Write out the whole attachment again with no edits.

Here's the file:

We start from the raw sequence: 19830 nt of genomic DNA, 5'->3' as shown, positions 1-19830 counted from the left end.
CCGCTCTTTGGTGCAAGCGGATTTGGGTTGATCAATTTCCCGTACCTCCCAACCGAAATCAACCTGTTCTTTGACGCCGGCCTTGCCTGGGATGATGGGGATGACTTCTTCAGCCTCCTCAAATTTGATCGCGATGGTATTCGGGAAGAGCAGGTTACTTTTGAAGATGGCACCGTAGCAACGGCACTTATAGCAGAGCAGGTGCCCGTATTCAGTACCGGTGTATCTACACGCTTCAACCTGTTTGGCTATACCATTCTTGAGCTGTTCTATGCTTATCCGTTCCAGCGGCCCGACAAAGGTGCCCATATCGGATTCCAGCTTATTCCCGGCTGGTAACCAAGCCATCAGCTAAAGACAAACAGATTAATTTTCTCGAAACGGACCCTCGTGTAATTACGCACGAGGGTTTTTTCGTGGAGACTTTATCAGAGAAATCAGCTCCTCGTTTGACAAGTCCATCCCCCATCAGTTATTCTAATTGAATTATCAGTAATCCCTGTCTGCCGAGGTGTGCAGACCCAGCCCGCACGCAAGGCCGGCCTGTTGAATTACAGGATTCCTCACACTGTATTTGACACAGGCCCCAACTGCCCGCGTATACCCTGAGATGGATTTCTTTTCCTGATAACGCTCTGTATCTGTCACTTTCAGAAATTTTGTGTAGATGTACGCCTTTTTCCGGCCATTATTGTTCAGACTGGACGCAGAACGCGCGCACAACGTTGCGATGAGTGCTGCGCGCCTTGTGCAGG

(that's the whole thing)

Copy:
We start from the raw sequence: 19830 nt of genomic DNA, 5'->3' as shown, positions 1-19830 counted from the left end.
CCGCTCTTTGGTGCAAGCGGATTTGGGTTGATCAATTTCCCGTACCTCCCAACCGAAATCAACCTGTTCTTTGACGCCGGCCTTGCCTGGGATGATGGGGATGACTTCTTCAGCCTCCTCAAATTTGATCGCGATGGTATTCGGGAAGAGCAGGTTACTTTTGAAGATGGCACCGTAGCAACGGCACTTATAGCAGAGCAGGTGCCCGTATTCAGTACCGGTGTATCTACACGCTTCAACCTGTTTGGCTATACCATTCTTGAGCTGTTCTATGCTTATCCGTTCCAGCGGCCCGACAAAGGTGCCCATATCGGATTCCAGCTTATTCCCGGCTGGTAACCAAGCCATCAGCTAAAGACAAACAGATTAATTTTCTCGAAACGGACCCTCGTGTAATTACGCACGAGGGTTTTTTCGTGGAGACTTTATCAGAGAAATCAGCTCCTCGTTTGACAAGTCCATCCCCCATCAGTTATTCTAATTGAATTATCAGTAATCCCTGTCTGCCGAGGTGTGCAGACCCAGCCCGCACGCAAGGCCGGCCTGTTGAATTACAGGATTCCTCACACTGTATTTGACACAGGCCCCAACTGCCCGCGTATACCCTGAGATGGATTTCTTTTCCTGATAACGCTCTGTATCTGTCACTTTCAGAAATTTTGTGTAGATGTACGCCTTTTTCCGGCCATTATTGTTCAGACTGGACGCAGAACGCGCGCACAACGTTGCGATGAGTGCTGCGCGCCTTGTGCAGG